Development of All-Fiber Format Laser Sources for Nonlinear Microscopy and Spectroscopy
PublisherThe University of Arizona.
RightsCopyright © is held by the author. Digital access to this material is made possible by the University Libraries, University of Arizona. Further transmission, reproduction, presentation (such as public display or performance) of protected items is prohibited except with permission of the author.
AbstractNonlinear microscopy and spectroscopy have become increasingly important techniques that provide improved capabilities for biomedical imaging and probing chemical information. Many types of lasers have been demonstrated for their application in multiphoton microscopy and coherent Raman spectroscopy/microscopy. Traditionally, solid-state lasers are the dominant light sources for such experiments. Compared to the solid-state lasers, fiber lasers have become more attractive because of their robustness, compactness, and low-cost. Nevertheless, due to the limited selection on rare earth metals doped gain fibers, many useful wavelengths are not accessible with current commercially available gain fibers. To solve the issue, optical fiber-based wavelength conversion techniques have been used for tuning the wavelength to the interested spectral region. These fiber-based approaches often utilize free-space coupling tools to achieve the tunability and high output power, which make the fiber laser system become more complex, rather than compact and robust. In this dissertation, four all-fiber format laser sources are presented for the nonlinear microscopy or spectroscopy. The laser sources are developed with commercially available technologies, such as erbium-doped fibers, ytterbium- doped fibers, dispersion-shifted fibers from telecom applications, and spliceable highly nonlinear fibers. The laser sources are designed and constructed without compromising the all-fiber format, which makes them very compact, robust and practical for implementation in clinical settings. For instance, the multiphoton microscope and endoscope using a fiber laser source can be useful tools to obtain high resolution images for in-vivo applications. In Chapter 4 of this dissertation, two all-fiber optical parametric chirped-pulse amplifiers are developed, which can deliver femtosecond pulses near 1300 nm or 1700 nm. These wavelengths are important for deep tissue imaging due to their relatively low scattering loss, and low water absorption. Coherent Raman scattering is known as a nonlinear optical effect that can be utilized for probing the vibrational modes of molecules. This technique is usually used for chemically selective imaging in a variety of applications, such as Raman histology, studying cell metabolism, and pharmaceutical research. In Chapter 5, an all-fiber dual-comb laser source for coherent Raman spectroscopy based on a bidirectional fiber laser is presented. The laser can be used for coherent anti-Stokes Raman spectroscopy in the C-H stretching window. The Raman spectra of various samples have been captured with this all-fiber dual-comb system, which shows a great potential for developing low-cost Raman spectrometer for biomedical researches. In addition to the Raman spectroscopy, in Chapter 6, an all-fiber laser source with two synchronized pulse trains is presented for coherent Raman microscopy. The laser emits two chirped pulse trains around ~1050 nm and ~1550 nm respectively, which covers the important wavenumber band for imaging biological tissues and cells. Coherent Raman imaging of several samples has been demonstrated using this fiber laser. With the demonstrated the imaging capability, the laser presents a promising potential for developing compact, reliable light source for Raman imaging applications.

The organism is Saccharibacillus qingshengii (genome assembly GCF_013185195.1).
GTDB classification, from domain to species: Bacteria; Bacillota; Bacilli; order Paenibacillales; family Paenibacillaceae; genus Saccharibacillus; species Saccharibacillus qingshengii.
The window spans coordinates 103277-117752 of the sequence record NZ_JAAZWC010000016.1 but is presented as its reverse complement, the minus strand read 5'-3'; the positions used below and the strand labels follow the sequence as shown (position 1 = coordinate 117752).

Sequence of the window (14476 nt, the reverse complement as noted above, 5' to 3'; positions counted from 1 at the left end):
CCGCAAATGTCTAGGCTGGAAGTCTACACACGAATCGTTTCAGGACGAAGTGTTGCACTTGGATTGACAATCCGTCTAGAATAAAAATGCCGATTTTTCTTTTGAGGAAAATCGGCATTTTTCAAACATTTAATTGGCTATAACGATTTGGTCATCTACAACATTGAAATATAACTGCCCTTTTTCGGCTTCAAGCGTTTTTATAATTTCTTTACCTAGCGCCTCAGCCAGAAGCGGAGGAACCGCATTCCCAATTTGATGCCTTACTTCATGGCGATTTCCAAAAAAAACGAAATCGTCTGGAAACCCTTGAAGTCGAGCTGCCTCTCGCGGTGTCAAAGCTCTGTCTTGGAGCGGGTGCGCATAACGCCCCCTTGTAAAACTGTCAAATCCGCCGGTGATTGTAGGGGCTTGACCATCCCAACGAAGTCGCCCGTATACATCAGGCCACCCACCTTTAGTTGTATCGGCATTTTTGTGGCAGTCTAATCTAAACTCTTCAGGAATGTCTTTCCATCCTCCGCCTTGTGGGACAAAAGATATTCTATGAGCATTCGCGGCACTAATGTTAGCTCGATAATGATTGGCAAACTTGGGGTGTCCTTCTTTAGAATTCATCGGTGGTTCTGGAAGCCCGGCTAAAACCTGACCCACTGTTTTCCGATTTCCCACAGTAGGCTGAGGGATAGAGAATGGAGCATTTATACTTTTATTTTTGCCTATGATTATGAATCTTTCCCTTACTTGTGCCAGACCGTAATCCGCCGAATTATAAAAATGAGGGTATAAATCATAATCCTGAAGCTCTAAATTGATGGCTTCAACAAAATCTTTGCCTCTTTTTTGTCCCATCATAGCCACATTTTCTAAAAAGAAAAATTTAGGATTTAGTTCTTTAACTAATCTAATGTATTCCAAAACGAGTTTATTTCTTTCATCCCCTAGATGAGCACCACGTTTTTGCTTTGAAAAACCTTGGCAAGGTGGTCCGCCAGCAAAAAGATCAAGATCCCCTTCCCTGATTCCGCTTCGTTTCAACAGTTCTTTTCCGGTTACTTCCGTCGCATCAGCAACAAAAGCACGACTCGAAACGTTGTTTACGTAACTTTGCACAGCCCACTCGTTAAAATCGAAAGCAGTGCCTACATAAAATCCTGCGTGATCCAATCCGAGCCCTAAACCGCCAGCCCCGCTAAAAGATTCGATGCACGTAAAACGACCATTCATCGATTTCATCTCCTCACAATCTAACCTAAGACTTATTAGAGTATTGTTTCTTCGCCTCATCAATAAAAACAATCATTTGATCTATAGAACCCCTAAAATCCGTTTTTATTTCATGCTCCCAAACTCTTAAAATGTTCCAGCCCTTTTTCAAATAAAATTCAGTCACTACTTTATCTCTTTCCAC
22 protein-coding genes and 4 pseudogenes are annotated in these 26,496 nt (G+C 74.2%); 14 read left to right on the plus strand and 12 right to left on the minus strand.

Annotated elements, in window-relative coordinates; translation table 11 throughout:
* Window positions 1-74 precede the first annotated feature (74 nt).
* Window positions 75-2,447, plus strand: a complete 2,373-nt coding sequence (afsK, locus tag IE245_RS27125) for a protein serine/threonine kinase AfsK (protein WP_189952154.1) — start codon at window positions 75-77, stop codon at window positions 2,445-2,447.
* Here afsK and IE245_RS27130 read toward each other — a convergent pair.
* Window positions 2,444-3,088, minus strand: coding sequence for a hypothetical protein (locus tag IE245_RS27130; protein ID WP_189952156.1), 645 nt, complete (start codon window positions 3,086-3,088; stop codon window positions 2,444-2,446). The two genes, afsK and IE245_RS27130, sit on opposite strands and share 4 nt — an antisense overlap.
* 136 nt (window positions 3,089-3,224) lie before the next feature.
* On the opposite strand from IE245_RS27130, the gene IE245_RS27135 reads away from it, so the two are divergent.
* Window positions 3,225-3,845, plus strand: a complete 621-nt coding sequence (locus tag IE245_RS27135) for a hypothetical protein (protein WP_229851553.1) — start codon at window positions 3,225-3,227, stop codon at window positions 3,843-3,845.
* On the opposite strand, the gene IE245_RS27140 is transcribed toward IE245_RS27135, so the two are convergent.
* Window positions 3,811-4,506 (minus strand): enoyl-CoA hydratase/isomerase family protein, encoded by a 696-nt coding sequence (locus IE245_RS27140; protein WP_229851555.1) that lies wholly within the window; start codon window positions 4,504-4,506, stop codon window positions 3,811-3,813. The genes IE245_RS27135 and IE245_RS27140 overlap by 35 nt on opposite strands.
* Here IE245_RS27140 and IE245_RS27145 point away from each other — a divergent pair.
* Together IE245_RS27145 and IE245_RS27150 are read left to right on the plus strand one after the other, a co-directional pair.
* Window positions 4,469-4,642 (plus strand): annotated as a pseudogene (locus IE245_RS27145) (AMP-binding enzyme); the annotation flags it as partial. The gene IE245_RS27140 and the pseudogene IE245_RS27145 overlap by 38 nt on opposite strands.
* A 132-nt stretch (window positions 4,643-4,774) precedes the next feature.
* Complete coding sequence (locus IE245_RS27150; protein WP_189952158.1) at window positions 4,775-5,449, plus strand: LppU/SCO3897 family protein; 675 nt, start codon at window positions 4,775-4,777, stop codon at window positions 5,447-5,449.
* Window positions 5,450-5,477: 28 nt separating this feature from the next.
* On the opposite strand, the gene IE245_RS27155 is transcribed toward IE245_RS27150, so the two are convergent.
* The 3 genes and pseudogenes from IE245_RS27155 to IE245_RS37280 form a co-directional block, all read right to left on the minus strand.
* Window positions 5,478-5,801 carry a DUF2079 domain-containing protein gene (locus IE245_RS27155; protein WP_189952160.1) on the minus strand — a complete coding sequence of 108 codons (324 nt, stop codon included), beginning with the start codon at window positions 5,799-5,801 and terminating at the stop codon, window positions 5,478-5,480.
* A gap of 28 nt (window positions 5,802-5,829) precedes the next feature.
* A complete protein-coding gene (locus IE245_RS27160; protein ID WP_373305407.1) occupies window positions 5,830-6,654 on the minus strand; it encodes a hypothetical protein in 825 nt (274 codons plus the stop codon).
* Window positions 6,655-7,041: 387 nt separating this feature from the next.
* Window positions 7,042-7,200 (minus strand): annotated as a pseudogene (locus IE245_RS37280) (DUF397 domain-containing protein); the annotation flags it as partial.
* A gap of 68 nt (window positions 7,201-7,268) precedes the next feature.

Degree ProgramGraduate College